Plante: A viewer named Nathan wants you to address what he describes as the Â"right-ward drift of the Democratic Party.Â" He gives as an example a Pentagon budget being increased at the expense of programs to assist the unfortunate and adds that the largest public works project in the nation is massive incarceration and prison construction.
Carville: I think that, thereÂ's no doubt that the PartyÂ's moved somewhat to the center, but I think thatÂ's one side of the story. The other side of the coin is that the Republican Party has moved massively away from the right since 1994 and the truth of the matter is I think the American people by and large are moving away. I thinkÂ… (Clinton) has done a really good job of repositioning the Party.
If you look at whatÂ's happening in the McCain candidacy, (McCain is) actually questioning the premise of the Republican Party. The President doesnÂ't question the premise of the Democratic Party, but he did question some of its policies and moved it towards more balanced budgets and the death penalty and that type of thing. ThereÂ's no doubt about that.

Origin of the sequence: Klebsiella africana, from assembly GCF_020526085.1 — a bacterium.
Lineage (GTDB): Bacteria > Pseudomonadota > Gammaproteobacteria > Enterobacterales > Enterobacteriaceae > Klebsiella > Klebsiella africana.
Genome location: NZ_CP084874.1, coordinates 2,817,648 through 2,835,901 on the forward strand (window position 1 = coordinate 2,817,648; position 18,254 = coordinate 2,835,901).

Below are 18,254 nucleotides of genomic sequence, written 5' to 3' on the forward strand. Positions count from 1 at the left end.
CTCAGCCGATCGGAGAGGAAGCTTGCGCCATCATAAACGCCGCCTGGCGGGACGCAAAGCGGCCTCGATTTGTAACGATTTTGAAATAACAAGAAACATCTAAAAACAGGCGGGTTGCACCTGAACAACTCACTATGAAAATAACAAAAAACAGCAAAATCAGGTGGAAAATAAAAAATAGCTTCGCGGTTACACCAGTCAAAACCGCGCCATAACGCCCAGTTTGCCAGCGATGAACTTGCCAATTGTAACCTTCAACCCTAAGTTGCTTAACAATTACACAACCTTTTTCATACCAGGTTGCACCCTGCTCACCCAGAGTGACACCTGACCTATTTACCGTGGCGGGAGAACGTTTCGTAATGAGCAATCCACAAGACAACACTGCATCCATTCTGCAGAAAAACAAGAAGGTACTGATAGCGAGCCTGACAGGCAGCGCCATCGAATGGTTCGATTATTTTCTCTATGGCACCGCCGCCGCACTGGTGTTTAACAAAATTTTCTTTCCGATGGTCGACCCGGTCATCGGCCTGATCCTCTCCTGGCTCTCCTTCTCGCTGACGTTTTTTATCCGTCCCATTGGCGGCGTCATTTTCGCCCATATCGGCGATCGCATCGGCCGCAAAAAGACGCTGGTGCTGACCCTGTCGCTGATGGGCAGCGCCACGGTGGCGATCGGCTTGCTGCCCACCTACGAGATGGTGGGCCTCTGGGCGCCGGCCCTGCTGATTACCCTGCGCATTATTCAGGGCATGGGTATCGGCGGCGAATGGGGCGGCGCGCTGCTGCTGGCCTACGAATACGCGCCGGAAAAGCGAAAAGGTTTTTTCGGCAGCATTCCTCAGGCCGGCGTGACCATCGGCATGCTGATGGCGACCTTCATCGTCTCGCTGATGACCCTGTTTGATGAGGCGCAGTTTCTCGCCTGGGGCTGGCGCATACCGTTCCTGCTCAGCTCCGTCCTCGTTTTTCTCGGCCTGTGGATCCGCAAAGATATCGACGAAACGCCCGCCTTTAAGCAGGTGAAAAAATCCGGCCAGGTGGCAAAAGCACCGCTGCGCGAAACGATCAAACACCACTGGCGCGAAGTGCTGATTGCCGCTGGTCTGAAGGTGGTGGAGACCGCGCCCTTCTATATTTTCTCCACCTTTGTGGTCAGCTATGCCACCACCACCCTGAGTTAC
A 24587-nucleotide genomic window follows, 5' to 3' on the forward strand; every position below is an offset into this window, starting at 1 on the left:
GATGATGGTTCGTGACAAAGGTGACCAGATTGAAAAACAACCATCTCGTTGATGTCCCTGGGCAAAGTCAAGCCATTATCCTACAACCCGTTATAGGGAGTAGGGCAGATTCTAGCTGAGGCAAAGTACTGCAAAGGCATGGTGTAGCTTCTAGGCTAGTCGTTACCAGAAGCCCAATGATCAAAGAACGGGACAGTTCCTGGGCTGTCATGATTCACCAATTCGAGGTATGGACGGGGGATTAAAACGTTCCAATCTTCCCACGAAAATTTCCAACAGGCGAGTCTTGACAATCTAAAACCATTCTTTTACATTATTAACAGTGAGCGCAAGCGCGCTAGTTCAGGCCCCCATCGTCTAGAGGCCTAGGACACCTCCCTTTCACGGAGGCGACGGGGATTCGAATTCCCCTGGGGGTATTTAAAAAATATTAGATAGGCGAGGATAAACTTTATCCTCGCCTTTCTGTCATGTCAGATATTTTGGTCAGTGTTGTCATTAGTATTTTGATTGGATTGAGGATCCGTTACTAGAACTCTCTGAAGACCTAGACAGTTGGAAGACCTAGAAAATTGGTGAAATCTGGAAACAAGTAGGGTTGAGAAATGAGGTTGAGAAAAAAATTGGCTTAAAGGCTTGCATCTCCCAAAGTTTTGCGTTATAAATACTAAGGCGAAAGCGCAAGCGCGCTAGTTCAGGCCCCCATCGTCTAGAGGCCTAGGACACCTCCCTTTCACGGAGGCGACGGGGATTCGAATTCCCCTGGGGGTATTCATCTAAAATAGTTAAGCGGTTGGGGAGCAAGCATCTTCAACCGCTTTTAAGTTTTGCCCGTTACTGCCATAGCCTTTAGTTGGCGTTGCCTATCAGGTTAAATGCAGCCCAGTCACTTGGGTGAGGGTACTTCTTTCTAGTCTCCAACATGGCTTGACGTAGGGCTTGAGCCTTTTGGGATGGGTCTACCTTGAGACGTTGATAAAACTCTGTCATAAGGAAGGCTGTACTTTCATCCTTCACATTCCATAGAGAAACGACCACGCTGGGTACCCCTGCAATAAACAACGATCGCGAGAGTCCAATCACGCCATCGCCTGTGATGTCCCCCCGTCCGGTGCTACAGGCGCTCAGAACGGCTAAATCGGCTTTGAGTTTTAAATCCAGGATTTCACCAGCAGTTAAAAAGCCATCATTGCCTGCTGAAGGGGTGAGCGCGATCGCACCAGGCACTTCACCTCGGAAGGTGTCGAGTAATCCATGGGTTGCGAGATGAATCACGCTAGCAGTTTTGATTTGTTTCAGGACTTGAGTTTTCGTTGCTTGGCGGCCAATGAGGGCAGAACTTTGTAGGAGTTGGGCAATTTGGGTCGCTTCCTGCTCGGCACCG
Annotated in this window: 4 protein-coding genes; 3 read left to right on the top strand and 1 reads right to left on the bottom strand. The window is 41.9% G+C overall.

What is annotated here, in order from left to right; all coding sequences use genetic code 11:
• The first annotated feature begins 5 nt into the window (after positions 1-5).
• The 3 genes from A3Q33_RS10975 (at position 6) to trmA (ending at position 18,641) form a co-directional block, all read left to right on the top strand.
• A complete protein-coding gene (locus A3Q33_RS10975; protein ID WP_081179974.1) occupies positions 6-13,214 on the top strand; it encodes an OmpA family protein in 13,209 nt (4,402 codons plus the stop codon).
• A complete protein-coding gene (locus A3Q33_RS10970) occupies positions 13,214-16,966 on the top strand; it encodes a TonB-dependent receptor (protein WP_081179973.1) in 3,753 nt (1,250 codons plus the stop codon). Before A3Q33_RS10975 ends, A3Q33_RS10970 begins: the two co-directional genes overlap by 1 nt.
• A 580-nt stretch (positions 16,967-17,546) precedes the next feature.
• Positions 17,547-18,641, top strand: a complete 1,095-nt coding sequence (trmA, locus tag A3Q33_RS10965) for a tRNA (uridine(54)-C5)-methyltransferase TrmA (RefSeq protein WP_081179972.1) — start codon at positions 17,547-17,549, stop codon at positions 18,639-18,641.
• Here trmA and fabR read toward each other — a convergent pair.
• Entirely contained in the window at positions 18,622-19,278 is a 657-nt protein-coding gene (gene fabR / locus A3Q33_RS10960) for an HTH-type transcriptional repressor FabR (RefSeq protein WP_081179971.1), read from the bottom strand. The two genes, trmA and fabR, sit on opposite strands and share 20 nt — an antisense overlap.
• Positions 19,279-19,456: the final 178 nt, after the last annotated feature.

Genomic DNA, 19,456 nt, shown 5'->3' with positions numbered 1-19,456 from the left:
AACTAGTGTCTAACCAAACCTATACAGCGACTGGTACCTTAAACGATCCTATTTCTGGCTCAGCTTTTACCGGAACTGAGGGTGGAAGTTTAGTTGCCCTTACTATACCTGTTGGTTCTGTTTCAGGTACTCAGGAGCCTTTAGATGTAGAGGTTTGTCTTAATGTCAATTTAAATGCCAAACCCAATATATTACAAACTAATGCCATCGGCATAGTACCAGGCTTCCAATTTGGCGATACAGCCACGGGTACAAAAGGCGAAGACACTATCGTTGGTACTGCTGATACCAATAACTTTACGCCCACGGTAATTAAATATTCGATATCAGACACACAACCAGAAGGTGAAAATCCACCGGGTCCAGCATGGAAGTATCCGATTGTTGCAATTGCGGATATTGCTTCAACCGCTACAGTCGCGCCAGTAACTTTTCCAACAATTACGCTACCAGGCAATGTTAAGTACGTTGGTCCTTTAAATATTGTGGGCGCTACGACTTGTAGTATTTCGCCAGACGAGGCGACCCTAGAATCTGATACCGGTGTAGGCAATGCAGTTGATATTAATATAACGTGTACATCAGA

Plante: How could Bradley make a comeback at this point?
Carville: ItÂ's kind of late now. I think he should have made his campaign more about people and less about himself. And, would probably have done better to exhibit greater vigor and passion in talking about the things he wanted to do. I think the election got away from him, because it got very personal to him.
And he also suffered a little bit of bad luck in McCain. Given the nature of the country and the press, you now kno, we now know itÂ's pretty hard to sustain more than one insurgent. ItÂ's news budgets, and everything. A reporter from a major, major newspaper, just before I spoke to you, told me that thereÂ's just three press people with Bradley -- thatÂ's because the story is McCain.
I mean, McCainÂ's earned it by, you know, getting, winning by 19 (in New Hampshire). I mean thereÂ's not, I donÂ't think itÂ's a conspiracy or anything. ItÂ's just the way it is.